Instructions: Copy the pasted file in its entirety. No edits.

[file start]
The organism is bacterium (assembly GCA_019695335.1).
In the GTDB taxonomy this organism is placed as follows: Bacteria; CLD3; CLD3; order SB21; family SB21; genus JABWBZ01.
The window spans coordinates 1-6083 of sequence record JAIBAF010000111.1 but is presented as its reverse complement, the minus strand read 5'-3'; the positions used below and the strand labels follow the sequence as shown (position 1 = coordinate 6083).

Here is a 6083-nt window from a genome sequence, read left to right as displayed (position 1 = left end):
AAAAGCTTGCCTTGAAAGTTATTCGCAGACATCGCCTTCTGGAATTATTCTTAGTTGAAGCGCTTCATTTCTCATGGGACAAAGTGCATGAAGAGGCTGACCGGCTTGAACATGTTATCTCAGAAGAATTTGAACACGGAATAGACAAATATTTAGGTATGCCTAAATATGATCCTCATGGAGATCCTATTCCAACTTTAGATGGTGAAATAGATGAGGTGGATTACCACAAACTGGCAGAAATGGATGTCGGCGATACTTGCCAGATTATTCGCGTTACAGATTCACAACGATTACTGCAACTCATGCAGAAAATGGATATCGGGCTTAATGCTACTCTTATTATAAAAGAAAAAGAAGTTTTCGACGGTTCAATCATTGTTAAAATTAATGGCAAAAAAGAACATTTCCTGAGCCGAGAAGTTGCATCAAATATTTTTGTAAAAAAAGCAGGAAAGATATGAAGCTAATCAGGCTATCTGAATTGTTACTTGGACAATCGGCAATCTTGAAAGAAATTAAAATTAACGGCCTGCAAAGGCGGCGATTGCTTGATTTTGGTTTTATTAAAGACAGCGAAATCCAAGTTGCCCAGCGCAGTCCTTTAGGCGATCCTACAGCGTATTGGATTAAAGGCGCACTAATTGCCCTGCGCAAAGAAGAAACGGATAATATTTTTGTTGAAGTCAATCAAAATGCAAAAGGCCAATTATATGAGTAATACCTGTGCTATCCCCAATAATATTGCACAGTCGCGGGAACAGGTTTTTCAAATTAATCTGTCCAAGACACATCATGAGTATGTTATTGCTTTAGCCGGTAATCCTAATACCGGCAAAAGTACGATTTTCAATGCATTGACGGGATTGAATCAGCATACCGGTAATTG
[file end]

The organism is bacterium (assembly GCA_019695335.1).
In the GTDB taxonomy this organism is placed as follows: Bacteria; CLD3; CLD3; order SB21; family SB21; genus JABWBZ01.
The window spans coordinates 1-6083 of sequence record JAIBAF010000111.1 but is presented as its reverse complement, the minus strand read 5'-3'; the positions used below and the strand labels follow the sequence as shown (position 1 = coordinate 6083).

Here is a 6083-nt window from a genome sequence, read left to right as displayed (position 1 = left end):
AAAAGCTTGCCTTGAAAGTTATTCGCAGACATCGCCTTCTGGAATTATTCTTAGTTGAAGCGCTTCATTTCTCATGGGACAAAGTGCATGAAGAGGCTGACCGGCTTGAACATGTTATCTCAGAAGAATTTGAACACGGAATAGACAAATATTTAGGTATGCCTAAATATGATCCTCATGGAGATCCTATTCCAACTTTAGATGGTGAAATAGATGAGGTGGATTACCACAAACTGGCAGAAATGGATGTCGGCGATACTTGCCAGATTATTCGCGTTACAGATTCACAACGATTACTGCAACTCATGCAGAAAATGGATATCGGGCTTAATGCTACTCTTATTATAAAAGAAAAAGAAGTTTTCGACGGTTCAATCATTGTTAAAATTAATGGCAAAAAAGAACATTTCCTGAGCCGAGAAGTTGCATCAAATATTTTTGTAAAAAAAGCAGGAAAGATATGAAGCTAATCAGGCTATCTGAATTGTTACTTGGACAATCGGCAATCTTGAAAGAAATTAAAATTAACGGCCTGCAAAGGCGGCGATTGCTTGATTTTGGTTTTATTAAAGACAGCGAAATCCAAGTTGCCCAGCGCAGTCCTTTAGGCGATCCTACAGCGTATTGGATTAAAGGCGCACTAATTGCCCTGCGCAAAGAAGAAACGGATAATATTTTTGTTGAAGTCAATCAAAATGCAAAAGGCCAATTATATGAGTAATACCTGTGCTATCCCCAATAATATTGCACAGTCGCGGGAACAGGTTTTTCAAATTAATCTGTCCAAGACACATCATGAGTATGTTATTGCTTTAGCCGGTAATCCTAATACCGGCAAAAGTACGATTTTCAATGCATTGACGGGATTGAATCAGCATACCGGTAATTG